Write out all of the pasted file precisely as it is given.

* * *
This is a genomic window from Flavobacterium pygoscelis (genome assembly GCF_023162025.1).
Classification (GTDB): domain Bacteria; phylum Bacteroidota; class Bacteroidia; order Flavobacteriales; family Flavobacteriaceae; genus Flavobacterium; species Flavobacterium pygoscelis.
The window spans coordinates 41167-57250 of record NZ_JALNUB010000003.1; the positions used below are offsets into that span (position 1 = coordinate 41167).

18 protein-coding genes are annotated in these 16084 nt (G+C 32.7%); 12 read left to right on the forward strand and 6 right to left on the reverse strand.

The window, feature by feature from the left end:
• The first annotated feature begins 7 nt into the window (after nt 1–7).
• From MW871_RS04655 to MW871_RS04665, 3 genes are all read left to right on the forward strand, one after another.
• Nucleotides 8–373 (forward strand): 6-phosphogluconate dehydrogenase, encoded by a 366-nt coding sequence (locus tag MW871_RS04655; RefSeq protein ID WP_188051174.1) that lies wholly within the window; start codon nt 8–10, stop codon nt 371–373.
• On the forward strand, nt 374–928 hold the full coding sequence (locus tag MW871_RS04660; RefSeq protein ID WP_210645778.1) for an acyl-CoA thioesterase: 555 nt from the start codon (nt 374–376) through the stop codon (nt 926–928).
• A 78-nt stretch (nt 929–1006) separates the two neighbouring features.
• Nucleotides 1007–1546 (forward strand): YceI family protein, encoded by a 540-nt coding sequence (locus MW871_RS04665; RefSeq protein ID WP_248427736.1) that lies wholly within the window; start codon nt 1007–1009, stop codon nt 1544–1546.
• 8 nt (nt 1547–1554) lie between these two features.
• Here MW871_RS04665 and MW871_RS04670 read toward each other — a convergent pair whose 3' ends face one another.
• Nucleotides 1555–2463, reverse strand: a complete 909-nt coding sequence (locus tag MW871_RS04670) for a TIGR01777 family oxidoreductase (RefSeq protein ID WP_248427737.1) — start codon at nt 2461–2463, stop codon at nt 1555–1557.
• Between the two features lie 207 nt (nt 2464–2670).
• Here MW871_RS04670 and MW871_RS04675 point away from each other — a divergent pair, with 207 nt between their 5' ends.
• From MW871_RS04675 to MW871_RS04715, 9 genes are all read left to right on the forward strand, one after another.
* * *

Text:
This is a genomic window from Flavobacterium pygoscelis (genome assembly GCF_023162025.1).
Classification (GTDB): domain Bacteria; phylum Bacteroidota; class Bacteroidia; order Flavobacteriales; family Flavobacteriaceae; genus Flavobacterium; species Flavobacterium pygoscelis.
The window spans coordinates 41167-57250 of record NZ_JALNUB010000003.1; the positions used below are offsets into that span (position 1 = coordinate 41167).

18 protein-coding genes are annotated in these 16084 nt (G+C 32.7%); 12 read left to right on the forward strand and 6 right to left on the reverse strand.

The window, feature by feature from the left end:
• The first annotated feature begins 7 nt into the window (after nt 1–7).
• From MW871_RS04655 to MW871_RS04665, 3 genes are all read left to right on the forward strand, one after another.
• Nucleotides 8–373 (forward strand): 6-phosphogluconate dehydrogenase, encoded by a 366-nt coding sequence (locus tag MW871_RS04655; RefSeq protein ID WP_188051174.1) that lies wholly within the window; start codon nt 8–10, stop codon nt 371–373.
• On the forward strand, nt 374–928 hold the full coding sequence (locus tag MW871_RS04660; RefSeq protein ID WP_210645778.1) for an acyl-CoA thioesterase: 555 nt from the start codon (nt 374–376) through the stop codon (nt 926–928).
• A 78-nt stretch (nt 929–1006) separates the two neighbouring features.
• Nucleotides 1007–1546 (forward strand): YceI family protein, encoded by a 540-nt coding sequence (locus MW871_RS04665; RefSeq protein ID WP_248427736.1) that lies wholly within the window; start codon nt 1007–1009, stop codon nt 1544–1546.
• 8 nt (nt 1547–1554) lie between these two features.
• Here MW871_RS04665 and MW871_RS04670 read toward each other — a convergent pair whose 3' ends face one another.
• Nucleotides 1555–2463, reverse strand: a complete 909-nt coding sequence (locus tag MW871_RS04670) for a TIGR01777 family oxidoreductase (RefSeq protein ID WP_248427737.1) — start codon at nt 2461–2463, stop codon at nt 1555–1557.
• Between the two features lie 207 nt (nt 2464–2670).
• Here MW871_RS04670 and MW871_RS04675 point away from each other — a divergent pair, with 207 nt between their 5' ends.
• From MW871_RS04675 to MW871_RS04715, 9 genes are all read left to right on the forward strand, one after another.